If you wanted Giocoso to process some music you had stored in your Music folder on Windows, therefore, you'd simply navigate inside Ubuntu to /mnt/c/Users/hjr/Music. (Though, obviously, if your username isn't 'hjr', you'd replace that bit with whatever is more relevant to you!)

For the record, you can do the same thing in reverse: if you open Windows Explorer (i.e., the File Manager) and type \\wsl$ in the address bar, you'd be able to navigate your way through the Ubuntu file system using a purely Windows tool:

Hopefully, you recognise the contents of the main panel there as being what you'd expect to find in the /home/hjr folder inside my Ubuntu environment!

The point is that whilst we have two separate operating system environments -one Windows, one Linux running 'inside' Windows-, they both share the same file system and each can 'see' the other, though they remain distinct within their own folder structures. If you store all your music files on the C: drive, therefore, it's not going to be hard to get Giocoso to 'see' them: you just tell it to play the contents of the /mnt/c/username/Music folder (or wherever is actually applicable).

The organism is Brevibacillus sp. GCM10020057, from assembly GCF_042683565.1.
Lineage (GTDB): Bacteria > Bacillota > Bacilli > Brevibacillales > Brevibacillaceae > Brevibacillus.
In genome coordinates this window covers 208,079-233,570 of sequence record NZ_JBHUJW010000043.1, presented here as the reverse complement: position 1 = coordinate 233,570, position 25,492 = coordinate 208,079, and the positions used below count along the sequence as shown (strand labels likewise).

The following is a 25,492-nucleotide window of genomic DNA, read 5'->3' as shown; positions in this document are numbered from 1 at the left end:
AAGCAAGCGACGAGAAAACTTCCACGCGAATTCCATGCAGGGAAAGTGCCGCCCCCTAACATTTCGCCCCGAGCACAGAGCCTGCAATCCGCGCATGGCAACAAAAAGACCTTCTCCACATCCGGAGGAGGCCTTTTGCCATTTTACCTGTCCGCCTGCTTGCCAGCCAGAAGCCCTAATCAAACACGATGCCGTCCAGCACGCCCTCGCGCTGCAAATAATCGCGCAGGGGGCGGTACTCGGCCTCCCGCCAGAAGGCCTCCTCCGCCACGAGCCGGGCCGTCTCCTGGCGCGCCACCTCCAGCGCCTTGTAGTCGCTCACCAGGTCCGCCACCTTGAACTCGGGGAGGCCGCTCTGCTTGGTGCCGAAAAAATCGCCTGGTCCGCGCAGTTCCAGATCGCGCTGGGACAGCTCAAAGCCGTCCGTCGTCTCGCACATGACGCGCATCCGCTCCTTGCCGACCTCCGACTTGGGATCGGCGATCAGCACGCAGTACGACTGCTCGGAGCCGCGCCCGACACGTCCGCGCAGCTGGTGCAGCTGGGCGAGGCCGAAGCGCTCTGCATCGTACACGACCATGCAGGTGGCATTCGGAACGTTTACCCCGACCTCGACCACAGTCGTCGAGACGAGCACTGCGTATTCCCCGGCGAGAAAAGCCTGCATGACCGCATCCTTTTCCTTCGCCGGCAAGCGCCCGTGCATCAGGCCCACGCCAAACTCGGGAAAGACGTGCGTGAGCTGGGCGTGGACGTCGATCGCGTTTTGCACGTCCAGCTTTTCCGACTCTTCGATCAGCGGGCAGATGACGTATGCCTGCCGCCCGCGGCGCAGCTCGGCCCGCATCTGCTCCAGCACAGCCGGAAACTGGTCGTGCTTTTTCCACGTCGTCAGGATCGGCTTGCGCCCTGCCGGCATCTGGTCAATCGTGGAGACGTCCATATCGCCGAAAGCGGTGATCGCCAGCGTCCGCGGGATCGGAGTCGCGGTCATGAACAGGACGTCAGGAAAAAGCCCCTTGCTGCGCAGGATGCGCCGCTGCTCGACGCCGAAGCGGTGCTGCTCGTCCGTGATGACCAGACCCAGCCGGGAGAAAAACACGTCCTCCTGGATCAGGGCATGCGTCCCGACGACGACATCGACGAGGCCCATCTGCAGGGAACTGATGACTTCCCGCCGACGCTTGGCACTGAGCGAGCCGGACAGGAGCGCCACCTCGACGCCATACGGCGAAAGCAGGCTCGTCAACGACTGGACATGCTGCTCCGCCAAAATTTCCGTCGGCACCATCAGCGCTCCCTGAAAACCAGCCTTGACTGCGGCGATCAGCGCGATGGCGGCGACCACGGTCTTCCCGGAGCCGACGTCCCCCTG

6.2 Remote Files

What do you do, however, if your music files are stored on a remote server and you've mapped that 'share' to your Windows PC's M: drive, like this:

Here, I have a server called 'jsb' which I've mapped to my M: drive. All my music is thus accessible in Windows by visiting the M: drive and its various sub-folders. How can I get Giocoso running in the WSL2/Ubuntu environment to see that M: drive? If you try visiting /mnt/m inside Ubuntu, for example, you'll find that doesn't work.

Well, the quick fix (which won't persist between reboots) is to issue this command from within the Ubuntu environment:

sudo mkdir /mnt/m && sudo mount -t drvfs M: /mnt/m

Here you see me first listing the contents of the /mnt folder inside the Ubuntu environment: the C: drive mapping is listed (along with a 'wsl' one, which is of no interest), but there's no M: drive. So I issue the above command... and all of sudden, a new listing of /mnt does show an M: drive, and I can 'cd' into it and list its contents, too.